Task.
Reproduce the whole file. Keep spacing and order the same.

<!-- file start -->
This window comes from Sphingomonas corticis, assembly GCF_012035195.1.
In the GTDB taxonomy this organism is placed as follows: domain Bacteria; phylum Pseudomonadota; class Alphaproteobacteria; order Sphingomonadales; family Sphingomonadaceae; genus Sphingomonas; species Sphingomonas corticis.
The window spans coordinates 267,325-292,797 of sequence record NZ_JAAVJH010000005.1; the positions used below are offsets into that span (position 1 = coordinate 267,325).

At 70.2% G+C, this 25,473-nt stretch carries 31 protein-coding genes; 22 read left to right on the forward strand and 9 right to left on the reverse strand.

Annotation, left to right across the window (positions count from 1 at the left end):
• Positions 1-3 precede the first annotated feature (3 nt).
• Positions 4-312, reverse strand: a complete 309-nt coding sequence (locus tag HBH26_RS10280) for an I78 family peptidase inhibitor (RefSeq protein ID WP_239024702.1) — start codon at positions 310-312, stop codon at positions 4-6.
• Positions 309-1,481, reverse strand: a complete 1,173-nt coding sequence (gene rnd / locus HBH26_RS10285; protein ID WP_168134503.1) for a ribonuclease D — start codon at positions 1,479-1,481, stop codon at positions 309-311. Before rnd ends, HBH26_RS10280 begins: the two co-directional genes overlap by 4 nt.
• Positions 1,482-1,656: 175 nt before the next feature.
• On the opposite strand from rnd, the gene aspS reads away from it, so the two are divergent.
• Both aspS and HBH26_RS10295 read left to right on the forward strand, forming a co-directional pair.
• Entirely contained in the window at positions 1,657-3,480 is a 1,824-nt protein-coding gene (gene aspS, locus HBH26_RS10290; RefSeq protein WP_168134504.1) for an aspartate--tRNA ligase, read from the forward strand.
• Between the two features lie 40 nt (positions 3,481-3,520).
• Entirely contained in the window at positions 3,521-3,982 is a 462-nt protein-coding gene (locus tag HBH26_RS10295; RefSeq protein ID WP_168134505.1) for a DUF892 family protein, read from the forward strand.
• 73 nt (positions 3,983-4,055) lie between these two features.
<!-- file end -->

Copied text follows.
This window comes from Sphingomonas corticis, assembly GCF_012035195.1.
In the GTDB taxonomy this organism is placed as follows: domain Bacteria; phylum Pseudomonadota; class Alphaproteobacteria; order Sphingomonadales; family Sphingomonadaceae; genus Sphingomonas; species Sphingomonas corticis.
The window spans coordinates 267,325-292,797 of sequence record NZ_JAAVJH010000005.1; the positions used below are offsets into that span (position 1 = coordinate 267,325).

At 70.2% G+C, this 25,473-nt stretch carries 31 protein-coding genes; 22 read left to right on the forward strand and 9 right to left on the reverse strand.

Annotation, left to right across the window (positions count from 1 at the left end):
• Positions 1-3 precede the first annotated feature (3 nt).
• Positions 4-312, reverse strand: a complete 309-nt coding sequence (locus tag HBH26_RS10280) for an I78 family peptidase inhibitor (RefSeq protein ID WP_239024702.1) — start codon at positions 310-312, stop codon at positions 4-6.
• Positions 309-1,481, reverse strand: a complete 1,173-nt coding sequence (gene rnd / locus HBH26_RS10285; protein ID WP_168134503.1) for a ribonuclease D — start codon at positions 1,479-1,481, stop codon at positions 309-311. Before rnd ends, HBH26_RS10280 begins: the two co-directional genes overlap by 4 nt.
• Positions 1,482-1,656: 175 nt before the next feature.
• On the opposite strand from rnd, the gene aspS reads away from it, so the two are divergent.
• Both aspS and HBH26_RS10295 read left to right on the forward strand, forming a co-directional pair.
• Entirely contained in the window at positions 1,657-3,480 is a 1,824-nt protein-coding gene (gene aspS, locus HBH26_RS10290; RefSeq protein WP_168134504.1) for an aspartate--tRNA ligase, read from the forward strand.
• Between the two features lie 40 nt (positions 3,481-3,520).
• Entirely contained in the window at positions 3,521-3,982 is a 462-nt protein-coding gene (locus tag HBH26_RS10295; RefSeq protein ID WP_168134505.1) for a DUF892 family protein, read from the forward strand.
• 73 nt (positions 3,983-4,055) lie between these two features.